Day-to-day variability of pre-reversal enhancement in the vertical ion drift in response to large-scale forcing from the lower atmosphere

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Tuesday, March 24, 2020

This work reveals the pathway through which the lower atmosphere impacts the ionosphere weather at mid and low latitudes. An interesting ionospheric phenomena at low to mid-latitudes is the development of the so-called equatorial plasma bubbles (EPBs)--the rapid depletion of plasma density during night time.

Graphic image of monthly EPB occurrence rate
Monthly EPB occurrence rate, obtained from daily EPB occurrence rate, which is in turn deduced from the maximum PRE using an empirical relation.

Although there is consensus on the direct cause of the EPBs (gravitational Rayleigh-Taylor instability), it has been puzzling for decades why EPBs occur during some nights and at some longitudes but not others. Previous research has focused mostly on possible "seeding" by small-scale gravity waves, as well as variability in solar and geomagnetic forcing. The novelty of this work is that it demonstrates the large-scale dynamics from the lower atmosphere strongly modulates the ionospheric electrodynamics, including the pre-reversal enhancement (PRE) of the vertical plasma drift around dusk, which in turn controls the post-sunset EPBs.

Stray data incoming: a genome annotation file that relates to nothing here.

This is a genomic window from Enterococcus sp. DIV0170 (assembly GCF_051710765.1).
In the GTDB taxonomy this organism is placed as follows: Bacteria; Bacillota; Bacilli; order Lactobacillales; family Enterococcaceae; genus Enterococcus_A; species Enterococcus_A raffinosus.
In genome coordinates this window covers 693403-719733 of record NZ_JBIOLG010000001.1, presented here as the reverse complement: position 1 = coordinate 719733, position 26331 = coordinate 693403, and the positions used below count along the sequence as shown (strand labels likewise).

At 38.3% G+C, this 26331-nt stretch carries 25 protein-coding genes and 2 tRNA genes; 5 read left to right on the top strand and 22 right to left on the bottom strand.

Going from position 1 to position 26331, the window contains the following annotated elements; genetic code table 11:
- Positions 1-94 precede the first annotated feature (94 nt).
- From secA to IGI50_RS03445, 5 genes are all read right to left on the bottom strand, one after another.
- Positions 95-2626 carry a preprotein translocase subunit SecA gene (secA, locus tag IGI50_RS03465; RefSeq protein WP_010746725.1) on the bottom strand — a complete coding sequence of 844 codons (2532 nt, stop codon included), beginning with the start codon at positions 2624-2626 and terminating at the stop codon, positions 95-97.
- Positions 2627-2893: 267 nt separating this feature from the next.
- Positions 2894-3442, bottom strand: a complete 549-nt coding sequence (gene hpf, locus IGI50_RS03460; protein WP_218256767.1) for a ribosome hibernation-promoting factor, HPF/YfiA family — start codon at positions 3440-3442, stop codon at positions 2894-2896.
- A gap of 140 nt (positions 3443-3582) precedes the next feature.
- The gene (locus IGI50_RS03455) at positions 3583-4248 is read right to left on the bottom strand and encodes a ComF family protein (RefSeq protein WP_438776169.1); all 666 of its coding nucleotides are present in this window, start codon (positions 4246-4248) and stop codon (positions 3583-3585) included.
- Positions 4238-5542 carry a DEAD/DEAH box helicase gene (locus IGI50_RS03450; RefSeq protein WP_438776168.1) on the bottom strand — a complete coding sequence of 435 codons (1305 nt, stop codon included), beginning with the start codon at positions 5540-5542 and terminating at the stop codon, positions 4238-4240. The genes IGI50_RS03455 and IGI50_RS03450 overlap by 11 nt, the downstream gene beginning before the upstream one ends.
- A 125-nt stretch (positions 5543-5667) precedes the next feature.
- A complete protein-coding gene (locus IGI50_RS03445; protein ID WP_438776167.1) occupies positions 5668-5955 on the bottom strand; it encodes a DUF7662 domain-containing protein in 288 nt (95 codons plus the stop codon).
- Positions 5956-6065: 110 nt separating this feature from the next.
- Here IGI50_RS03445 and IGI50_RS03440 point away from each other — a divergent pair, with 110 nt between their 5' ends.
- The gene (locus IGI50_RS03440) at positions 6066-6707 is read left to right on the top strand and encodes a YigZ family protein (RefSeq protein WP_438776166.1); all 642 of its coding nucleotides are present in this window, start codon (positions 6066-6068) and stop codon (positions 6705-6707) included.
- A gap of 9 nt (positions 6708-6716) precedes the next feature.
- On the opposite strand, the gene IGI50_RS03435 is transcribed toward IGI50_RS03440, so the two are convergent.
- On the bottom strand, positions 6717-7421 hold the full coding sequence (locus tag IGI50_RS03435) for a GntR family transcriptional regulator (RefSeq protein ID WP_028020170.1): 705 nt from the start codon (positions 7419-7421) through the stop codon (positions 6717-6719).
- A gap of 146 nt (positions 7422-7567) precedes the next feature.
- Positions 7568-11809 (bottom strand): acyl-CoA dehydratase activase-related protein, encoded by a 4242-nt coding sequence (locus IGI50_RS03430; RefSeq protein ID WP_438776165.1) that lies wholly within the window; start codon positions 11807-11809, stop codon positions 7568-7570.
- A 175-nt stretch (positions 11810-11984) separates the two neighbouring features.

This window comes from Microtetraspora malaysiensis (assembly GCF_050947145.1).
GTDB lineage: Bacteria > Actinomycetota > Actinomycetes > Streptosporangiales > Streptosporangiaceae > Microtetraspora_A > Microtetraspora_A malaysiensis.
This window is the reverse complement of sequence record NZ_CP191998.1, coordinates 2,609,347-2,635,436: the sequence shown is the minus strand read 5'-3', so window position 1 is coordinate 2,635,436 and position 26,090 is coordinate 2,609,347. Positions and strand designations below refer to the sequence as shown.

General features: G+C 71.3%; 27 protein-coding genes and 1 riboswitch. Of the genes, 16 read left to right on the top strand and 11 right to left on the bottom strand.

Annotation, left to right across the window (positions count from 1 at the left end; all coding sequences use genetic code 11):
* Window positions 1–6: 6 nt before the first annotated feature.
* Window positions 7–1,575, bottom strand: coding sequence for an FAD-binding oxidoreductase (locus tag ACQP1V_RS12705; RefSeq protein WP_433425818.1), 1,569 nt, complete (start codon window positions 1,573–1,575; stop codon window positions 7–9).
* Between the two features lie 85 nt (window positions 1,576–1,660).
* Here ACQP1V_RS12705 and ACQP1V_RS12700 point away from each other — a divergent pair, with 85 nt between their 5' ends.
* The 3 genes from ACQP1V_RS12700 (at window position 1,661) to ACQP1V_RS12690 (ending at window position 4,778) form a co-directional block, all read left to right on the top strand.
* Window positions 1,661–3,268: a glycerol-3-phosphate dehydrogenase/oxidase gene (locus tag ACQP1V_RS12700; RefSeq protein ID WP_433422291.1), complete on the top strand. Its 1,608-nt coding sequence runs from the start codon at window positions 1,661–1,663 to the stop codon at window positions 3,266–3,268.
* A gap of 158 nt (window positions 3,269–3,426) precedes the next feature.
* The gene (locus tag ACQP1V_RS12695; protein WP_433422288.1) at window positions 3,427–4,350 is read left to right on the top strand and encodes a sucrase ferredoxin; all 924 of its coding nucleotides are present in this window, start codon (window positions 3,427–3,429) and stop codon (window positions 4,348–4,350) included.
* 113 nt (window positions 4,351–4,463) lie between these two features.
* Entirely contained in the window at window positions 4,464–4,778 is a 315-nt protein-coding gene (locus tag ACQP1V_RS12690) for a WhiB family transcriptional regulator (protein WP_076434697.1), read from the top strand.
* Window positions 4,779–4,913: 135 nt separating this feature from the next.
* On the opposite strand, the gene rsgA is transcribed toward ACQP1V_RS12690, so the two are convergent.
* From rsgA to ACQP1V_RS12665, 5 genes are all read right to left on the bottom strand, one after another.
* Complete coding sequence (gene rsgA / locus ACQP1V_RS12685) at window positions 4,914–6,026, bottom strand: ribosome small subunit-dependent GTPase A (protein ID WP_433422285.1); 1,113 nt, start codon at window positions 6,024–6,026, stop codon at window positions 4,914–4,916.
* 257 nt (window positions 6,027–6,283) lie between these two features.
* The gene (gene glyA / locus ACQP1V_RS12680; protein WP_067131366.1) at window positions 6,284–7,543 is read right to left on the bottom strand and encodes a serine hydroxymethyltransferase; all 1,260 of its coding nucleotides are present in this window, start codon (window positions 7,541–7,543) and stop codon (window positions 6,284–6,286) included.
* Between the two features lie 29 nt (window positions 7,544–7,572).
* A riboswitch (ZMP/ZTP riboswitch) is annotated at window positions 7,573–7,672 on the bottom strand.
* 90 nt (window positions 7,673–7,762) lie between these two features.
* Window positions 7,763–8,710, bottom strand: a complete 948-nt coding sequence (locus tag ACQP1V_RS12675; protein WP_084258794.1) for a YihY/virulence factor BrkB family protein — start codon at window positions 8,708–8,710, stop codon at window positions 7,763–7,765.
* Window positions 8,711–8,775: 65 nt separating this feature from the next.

Since EPBs adversely impact radio communications and Global Positioning System (GPS), they are a major space weather concern at low and mid-latitudes. By connecting their major driver, namely PRE, to large-scale dynamics of the lower atmosphere, this work shows the feasibility of forecasting EPBs using a physics-based whole atmosphere model and information from the lower atmosphere measurements.

Publication Name: Space Weather
First HAO Author's Name: Han-Li Liu